Deep and knowledgeable information technology professionals know what good applications are and how the user interface and robust middleware coupled with database systems that are accessible and integrated are what the enterprise needs. Is this where modernization lives.
Here is the secret sauce
The secret to developing modern IBMi applications starts a good distance before the code, the data, and the tools. It starts with having the right skills and mindsets in place. It is a new way of thinking about applications and software and most certainly a new way of coming to work each day. It is an adventure many in the IBMi world are very ready to take. Most of all it is the hard-working user community who really wants a better way to get their work done, faster, and more thought out. The following list are some great places to put your thinking caps to use and spend some time developing as you change the world for your user community.
User interface design
UX for short. Getting the user interface just right for the tribe your application is meant for is everything. If you get this right you are more than halfway there. This may cause you to get away from how RPG developers have thought about screens but that is a good thing. What is the flow of what folks will be doing with your application? What information is available to them to launch into their work from where they are in their process? Can simple things be automated? How much is too much and how much is too little? Do you really need function keys to do the work? How much are you assuming from your users? Your user community is not stupid, remember that.
Your business rules belong in the database
This is an article all itself. The data is king, not the software. Traditional RPG has all the business logic and rules wrapped up in spaghetti code across many programs and versions of the rules in a spectacular mess. Modern application development is data driven and the data is king. Modernization is all about the stopping of the manhandling of data in the program and letting the much more powerful database and its allowances and constraints drive the applications.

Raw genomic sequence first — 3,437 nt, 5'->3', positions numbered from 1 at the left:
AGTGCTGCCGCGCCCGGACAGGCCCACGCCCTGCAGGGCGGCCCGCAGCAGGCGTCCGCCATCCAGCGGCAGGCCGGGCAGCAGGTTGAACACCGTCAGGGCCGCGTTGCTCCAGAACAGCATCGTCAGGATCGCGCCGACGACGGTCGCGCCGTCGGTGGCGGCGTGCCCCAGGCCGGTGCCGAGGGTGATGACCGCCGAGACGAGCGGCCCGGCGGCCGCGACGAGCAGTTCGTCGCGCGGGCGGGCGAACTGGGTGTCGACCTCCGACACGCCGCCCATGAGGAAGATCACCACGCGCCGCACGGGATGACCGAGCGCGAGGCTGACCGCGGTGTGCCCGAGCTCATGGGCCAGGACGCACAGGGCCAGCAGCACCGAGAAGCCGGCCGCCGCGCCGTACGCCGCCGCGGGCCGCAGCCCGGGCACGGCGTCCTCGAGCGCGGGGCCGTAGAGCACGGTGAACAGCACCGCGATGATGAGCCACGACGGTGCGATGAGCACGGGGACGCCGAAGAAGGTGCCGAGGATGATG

Stop writing programs
RPG was all about “write a program for this and a program for that”. Modernization is all about applications and apps. Applications exist on frameworks and have a structure that separates the various elements of software to its rightful places. User interfaces are on the outside and help the users work better and contain no crucial business rules. Application frameworks are for controlling the parts and the elements of the application. Heavy and proprietary logic can exist in modules with procedures/functions in a singular form per requirement that are stateless and encapsulated and can be called from anywhere in the application producing the expected results each time. The data layer is designed, powerful, and drives the application. This example is a MVC (model, view, control) framework. This is not the end but the start of the modernization revolution.